We overcome affordable and workplace housing negativity by making sure we are communicative and clear about the zoning facts and data. We also benefit by getting housing experts like David Houlden (GHA), Cape Ann Veteran’s Services, and Action/Grace Center leaders to share their experiences to the local community based on raw data, waiting lists and housing stories. Our city would benefit by proactively addressing objections like shortages of parking, adequate water and sewer, safe streets, sidewalks and accessibility, clarity on open space commitments, and enforcement with holding contractors accountable to repairing roads post construction back to good or better condition. This will be captured in the comprehensive planning process that begins on September 9, 2023. Our outreach needs to be more than the GDT and our city website. Ward outreach led by qualified experts and ward councilors, would help convey the facts that social media tends to misrepresent.
6. How have your experiences, personal and professional, shaped your views on housing and land use in Gloucester? And what have you done in the past to address these concerns?
My first contentious city council permitting matter was a special council permit for height in excess of 35 feet of an ocean front property on Wingaersheek Road. Personally, I stayed true to the requirements laid out in the ordinance and was the sole councilor who voted against the height permit because I felt the height of the building obstructed the “view” of the abutters behind them, as defined in 3.1.6.(b). I learned the importance of visiting the site and seeing the property from the lens of the immediate abutters. This experience was challenged in court by the owner’s attorney and the debrief reminded councilors of the importance of staying true to the requisite criteria of the ordinance.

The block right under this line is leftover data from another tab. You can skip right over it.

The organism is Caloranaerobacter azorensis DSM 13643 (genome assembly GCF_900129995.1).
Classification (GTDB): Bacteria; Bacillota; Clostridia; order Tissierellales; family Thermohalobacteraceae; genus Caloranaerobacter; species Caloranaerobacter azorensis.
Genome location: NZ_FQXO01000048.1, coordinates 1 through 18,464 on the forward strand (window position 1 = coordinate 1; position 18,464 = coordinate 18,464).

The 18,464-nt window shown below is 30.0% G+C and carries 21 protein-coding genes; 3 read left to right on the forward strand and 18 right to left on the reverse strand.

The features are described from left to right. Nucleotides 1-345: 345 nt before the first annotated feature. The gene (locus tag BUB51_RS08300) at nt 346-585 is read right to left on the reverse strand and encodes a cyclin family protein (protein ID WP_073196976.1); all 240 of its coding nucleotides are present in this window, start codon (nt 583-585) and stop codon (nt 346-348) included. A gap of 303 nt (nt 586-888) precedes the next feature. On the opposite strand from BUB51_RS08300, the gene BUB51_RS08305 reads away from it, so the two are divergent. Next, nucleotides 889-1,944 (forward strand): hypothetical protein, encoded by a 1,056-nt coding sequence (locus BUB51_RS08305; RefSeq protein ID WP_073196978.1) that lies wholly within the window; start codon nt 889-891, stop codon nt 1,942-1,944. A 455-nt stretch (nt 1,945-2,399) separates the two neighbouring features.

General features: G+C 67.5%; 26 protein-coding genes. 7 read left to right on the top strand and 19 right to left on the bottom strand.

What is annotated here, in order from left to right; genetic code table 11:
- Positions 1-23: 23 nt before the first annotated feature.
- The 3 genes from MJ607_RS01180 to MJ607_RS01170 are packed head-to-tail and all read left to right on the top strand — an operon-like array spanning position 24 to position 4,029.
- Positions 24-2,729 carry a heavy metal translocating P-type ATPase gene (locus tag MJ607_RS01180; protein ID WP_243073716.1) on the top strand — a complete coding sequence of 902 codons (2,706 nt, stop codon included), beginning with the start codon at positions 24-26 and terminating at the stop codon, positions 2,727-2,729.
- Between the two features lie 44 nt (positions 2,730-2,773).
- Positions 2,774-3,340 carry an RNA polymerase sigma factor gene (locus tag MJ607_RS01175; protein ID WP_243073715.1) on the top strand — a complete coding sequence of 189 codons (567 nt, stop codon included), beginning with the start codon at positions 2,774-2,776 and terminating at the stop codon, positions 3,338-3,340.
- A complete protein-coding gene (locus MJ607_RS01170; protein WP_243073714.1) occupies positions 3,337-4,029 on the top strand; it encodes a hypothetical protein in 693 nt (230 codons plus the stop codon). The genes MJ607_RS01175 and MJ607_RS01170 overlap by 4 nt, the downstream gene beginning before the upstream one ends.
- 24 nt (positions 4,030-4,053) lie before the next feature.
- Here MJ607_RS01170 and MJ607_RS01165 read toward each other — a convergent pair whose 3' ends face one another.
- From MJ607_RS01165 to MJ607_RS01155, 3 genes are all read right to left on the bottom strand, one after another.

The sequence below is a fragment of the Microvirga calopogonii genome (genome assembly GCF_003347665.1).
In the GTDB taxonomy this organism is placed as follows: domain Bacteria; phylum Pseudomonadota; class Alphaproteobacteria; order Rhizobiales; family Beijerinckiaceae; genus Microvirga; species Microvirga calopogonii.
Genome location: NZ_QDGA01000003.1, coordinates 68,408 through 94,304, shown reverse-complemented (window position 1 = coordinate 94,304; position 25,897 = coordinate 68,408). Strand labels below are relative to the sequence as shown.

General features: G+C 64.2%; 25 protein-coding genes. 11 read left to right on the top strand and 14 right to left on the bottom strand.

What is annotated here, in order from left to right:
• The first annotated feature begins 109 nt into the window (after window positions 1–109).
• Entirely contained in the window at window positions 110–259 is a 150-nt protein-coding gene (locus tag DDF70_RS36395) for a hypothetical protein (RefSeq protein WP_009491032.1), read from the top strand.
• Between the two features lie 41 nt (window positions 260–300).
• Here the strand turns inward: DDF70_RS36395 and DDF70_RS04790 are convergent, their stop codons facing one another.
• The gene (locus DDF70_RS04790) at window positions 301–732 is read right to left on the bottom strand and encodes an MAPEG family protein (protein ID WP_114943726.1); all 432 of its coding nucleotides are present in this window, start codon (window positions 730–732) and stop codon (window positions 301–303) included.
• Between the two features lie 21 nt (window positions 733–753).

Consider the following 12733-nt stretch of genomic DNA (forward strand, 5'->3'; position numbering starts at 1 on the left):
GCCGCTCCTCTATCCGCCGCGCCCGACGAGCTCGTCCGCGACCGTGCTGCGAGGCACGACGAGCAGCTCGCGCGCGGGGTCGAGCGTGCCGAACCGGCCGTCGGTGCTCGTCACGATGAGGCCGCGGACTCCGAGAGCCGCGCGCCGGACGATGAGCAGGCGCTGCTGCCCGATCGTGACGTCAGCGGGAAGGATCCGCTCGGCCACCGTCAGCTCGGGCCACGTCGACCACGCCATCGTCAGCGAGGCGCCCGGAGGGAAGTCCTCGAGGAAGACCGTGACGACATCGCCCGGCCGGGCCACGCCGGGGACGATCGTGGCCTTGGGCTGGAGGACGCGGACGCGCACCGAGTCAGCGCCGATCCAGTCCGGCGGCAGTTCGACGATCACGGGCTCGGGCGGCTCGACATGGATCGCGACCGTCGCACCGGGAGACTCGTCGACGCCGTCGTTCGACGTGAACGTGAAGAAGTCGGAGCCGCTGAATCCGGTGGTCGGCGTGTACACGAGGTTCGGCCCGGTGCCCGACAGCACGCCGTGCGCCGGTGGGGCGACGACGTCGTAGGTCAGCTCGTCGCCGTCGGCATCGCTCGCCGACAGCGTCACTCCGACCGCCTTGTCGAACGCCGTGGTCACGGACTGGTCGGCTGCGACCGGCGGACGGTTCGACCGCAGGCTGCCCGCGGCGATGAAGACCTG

When I assumed the role of Planning and Development (P and D) Chair in my second term on the City Council, (2018/2019), I made a major change of heart on the Expresso project on 116 East Main Street. I changed my mind from my P and D vote in support, to my full council vote in opposition following a passionate and well attended public hearing. This change of heart reminded me of the importance of listening to all of the abutters with the utmost attention. When our decision not to permit was appealed by the owner and his legal team, I once again was reminded of the importance of being true to the unique requisite criteria of the zoning in consideration. As Chair of P and D, I began sending all councilors copies of the zoning ordinance in question prior to public hearings and full council votes.
My biggest take away was the importance of organized site visits where questions were asked by councilors and immediate abutters, and answered and discussed back in open session at P and D. If re-elected to be an At Large Councilor, I will remain passionate about the importance of site visits and listening to constituents and abutters, while staying true to the requisite criteria of each unique special council permit.